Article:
Preparing for an Evacuation

Living in the woods during fire season
Our yard, last night at about 5pm.
Monday night began innocently enough. We'd spent all Labor Day weekend working on our homestead: getting our house painted, canning food, building our quail pen, things like that. When our fire alarm began periodically beeping that evening, we thought it just needed batteries...only a change of batteries didn't make the beeping go away. Then our noses detected the scent of smoke.

By Tuesday - which was the first day of online school for our kids - we could see lots of smoke in the valley. Temps were expected to be over 100, so I spent a lot of the day making sure the rabbits (who are not generally good with high temps, especially when you only get high temps a few days out of the year) were as comfortable as possible. (Thankfully, it never got so hot.) We got the quail moved from the brooder to the new, beautiful pen my husband built. I helped my son with the many technical difficulties he was having with online school. And I caught up on some housework, which I always tend to get behind on during peak canning season. But by afternoon, the smoke was thick, there was a fire in the valley immediately below us, and we were getting ash fall. We began watering our yard in hopes it would prevent any sparks in the ash from creating a new fire.

keeping rabbits cool
Keeping the rabbits cool with ice blocks.

quail pen
The new quail pen.

Before bedtime, we were glad to hear the fire in the valley had been put out, but we continued to have concerns about ash sparks. I even discovered that my couch and kitchen counters, which are under screened windows, were covered in ash. 

The next morning, everything was smokier. Thankfully, we are not in an evacuation zone, but living in the woods we know that at any time a fire could overtake our homestead.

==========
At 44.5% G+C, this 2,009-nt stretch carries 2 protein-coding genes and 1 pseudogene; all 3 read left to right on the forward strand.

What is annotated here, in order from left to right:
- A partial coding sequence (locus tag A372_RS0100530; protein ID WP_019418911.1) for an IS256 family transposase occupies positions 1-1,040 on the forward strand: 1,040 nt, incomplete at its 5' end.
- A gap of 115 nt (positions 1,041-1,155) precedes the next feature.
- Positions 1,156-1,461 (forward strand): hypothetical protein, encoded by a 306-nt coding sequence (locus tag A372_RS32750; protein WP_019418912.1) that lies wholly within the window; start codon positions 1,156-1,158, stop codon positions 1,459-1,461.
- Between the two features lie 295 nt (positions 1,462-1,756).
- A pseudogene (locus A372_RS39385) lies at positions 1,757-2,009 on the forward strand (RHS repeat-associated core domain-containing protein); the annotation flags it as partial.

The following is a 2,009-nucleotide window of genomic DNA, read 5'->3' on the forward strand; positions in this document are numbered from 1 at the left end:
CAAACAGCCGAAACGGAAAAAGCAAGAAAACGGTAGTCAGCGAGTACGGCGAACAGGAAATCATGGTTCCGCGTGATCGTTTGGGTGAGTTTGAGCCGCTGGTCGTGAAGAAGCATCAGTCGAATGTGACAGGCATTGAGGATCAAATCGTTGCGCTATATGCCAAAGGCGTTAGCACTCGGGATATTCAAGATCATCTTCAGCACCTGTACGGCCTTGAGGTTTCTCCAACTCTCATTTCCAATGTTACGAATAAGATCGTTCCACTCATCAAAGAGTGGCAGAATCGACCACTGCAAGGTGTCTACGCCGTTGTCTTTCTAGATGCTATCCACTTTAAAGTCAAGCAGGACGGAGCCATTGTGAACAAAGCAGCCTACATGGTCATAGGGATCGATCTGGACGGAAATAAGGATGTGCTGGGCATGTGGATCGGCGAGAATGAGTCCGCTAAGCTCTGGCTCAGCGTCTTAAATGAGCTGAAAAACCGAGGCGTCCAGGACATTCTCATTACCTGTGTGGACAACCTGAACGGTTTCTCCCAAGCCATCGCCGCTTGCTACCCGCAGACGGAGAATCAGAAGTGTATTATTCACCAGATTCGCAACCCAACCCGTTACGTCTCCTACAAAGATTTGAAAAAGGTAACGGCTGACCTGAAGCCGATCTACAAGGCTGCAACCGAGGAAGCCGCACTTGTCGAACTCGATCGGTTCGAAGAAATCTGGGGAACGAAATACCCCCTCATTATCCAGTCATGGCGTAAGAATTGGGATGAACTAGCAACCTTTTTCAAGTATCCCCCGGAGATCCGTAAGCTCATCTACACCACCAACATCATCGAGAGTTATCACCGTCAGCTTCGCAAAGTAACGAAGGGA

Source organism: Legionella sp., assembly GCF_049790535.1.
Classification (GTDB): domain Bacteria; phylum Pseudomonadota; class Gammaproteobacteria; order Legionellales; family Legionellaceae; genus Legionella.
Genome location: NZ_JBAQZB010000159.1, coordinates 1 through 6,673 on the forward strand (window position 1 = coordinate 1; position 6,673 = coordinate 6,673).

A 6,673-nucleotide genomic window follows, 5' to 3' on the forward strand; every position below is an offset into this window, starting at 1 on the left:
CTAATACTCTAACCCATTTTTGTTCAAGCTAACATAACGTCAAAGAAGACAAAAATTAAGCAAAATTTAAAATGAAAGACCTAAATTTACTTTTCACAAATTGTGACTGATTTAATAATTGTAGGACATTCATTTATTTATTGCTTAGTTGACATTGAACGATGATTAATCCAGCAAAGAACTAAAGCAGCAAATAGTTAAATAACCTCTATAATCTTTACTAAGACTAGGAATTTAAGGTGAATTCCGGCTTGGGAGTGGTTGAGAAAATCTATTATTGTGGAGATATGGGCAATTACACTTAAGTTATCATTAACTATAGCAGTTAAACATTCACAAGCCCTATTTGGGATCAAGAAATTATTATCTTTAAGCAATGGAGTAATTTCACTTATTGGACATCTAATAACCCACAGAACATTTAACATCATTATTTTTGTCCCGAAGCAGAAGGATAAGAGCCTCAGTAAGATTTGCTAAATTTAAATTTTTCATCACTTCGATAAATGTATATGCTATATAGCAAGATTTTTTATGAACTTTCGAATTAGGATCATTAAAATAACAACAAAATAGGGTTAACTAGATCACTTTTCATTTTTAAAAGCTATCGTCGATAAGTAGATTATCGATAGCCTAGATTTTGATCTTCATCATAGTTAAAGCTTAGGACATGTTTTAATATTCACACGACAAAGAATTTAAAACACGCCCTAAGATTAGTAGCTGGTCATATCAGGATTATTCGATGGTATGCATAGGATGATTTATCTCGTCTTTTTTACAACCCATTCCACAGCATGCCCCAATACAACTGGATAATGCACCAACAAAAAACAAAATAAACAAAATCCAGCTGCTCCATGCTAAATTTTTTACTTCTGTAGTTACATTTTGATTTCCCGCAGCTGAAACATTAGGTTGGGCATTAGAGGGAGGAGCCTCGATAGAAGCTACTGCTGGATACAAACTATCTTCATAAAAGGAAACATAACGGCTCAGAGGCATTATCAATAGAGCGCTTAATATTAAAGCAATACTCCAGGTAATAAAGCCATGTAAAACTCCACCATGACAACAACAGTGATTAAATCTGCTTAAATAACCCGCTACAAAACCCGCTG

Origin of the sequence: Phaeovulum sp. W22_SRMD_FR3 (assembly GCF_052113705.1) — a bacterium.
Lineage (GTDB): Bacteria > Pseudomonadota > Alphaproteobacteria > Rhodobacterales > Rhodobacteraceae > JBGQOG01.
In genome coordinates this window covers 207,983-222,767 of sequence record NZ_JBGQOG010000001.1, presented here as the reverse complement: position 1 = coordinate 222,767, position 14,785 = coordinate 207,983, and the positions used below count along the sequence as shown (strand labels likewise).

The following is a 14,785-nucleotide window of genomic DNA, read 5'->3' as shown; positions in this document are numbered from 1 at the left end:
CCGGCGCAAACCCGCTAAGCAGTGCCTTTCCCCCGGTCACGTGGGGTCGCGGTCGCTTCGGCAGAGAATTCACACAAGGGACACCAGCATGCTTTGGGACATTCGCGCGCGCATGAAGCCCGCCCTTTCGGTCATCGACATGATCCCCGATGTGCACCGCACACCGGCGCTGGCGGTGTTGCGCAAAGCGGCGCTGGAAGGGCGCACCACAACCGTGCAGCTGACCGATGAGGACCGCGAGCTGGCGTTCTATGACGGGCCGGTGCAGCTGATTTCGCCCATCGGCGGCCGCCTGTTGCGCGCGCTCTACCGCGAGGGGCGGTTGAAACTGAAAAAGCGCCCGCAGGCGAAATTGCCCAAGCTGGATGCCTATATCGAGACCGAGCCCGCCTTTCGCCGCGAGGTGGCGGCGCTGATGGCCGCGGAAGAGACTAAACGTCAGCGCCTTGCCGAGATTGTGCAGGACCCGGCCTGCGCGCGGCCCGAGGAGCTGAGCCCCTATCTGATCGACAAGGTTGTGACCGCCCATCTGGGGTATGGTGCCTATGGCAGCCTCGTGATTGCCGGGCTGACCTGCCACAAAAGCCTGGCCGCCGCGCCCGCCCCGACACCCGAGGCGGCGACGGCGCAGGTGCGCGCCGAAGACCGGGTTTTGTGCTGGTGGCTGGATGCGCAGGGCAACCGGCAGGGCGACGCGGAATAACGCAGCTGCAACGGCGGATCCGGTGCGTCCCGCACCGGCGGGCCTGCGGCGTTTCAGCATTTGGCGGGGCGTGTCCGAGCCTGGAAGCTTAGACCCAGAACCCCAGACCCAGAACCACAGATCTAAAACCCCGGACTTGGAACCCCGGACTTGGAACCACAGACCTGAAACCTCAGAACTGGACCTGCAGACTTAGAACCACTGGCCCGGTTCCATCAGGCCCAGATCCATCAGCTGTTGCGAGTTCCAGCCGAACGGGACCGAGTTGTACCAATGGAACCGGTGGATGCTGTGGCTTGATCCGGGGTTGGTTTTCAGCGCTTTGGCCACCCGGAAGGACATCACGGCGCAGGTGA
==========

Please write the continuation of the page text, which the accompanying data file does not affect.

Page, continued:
The old hymn based on Psalm 56:3-4 has been on my mind a lot: "When I am afraid I will trust in You, in God whose word I praise." We've been praying continually for our family, our city, our state, and our nation. We are at peace with the idea that we might have to leave everything behind and come home to nothing. But we're also pondering what we can do to make our lives easier if we must evacuate.


First and foremost, of course, we would make sure all people on our homestead get out alive, helping neighbors and family as needed.


We'd also make sure we have all difficult-to-replace paperwork with us. This includes: birth and marriage certificates, social security cards, passports, driver's licenses, health insurance cards, credit cards/debit cards, work or school ID cards, house deeds, vehicle titles, trust or will and burial plot paperwork, insurance cards/policies, bank account numbers, etc. Some people put all this into a "grab and go binder," which makes snagging them during an emergency super easy. I admit I have not done this, so I am putting all such paperwork in one spot so I don't have to scramble for it in an emergency.

Looking into the valley yesterday...

...and looking down into the valley this morning.

Of course we will do everything possible to take our pets. That's 4 rabbits, 1 dog, and 3 cats. The cats aren't the type that hang around the house, though, and so it is sadly possible I might not be able to grab them if we have to evacuate. Ugh. We also have to think about carriers for pets. Do we have enough? Well, no we don't. But in a pinch, we can bring the rabbits in their outdoor cages. Perhaps in the future we can buy used pet carriers to have on hand for emergencies.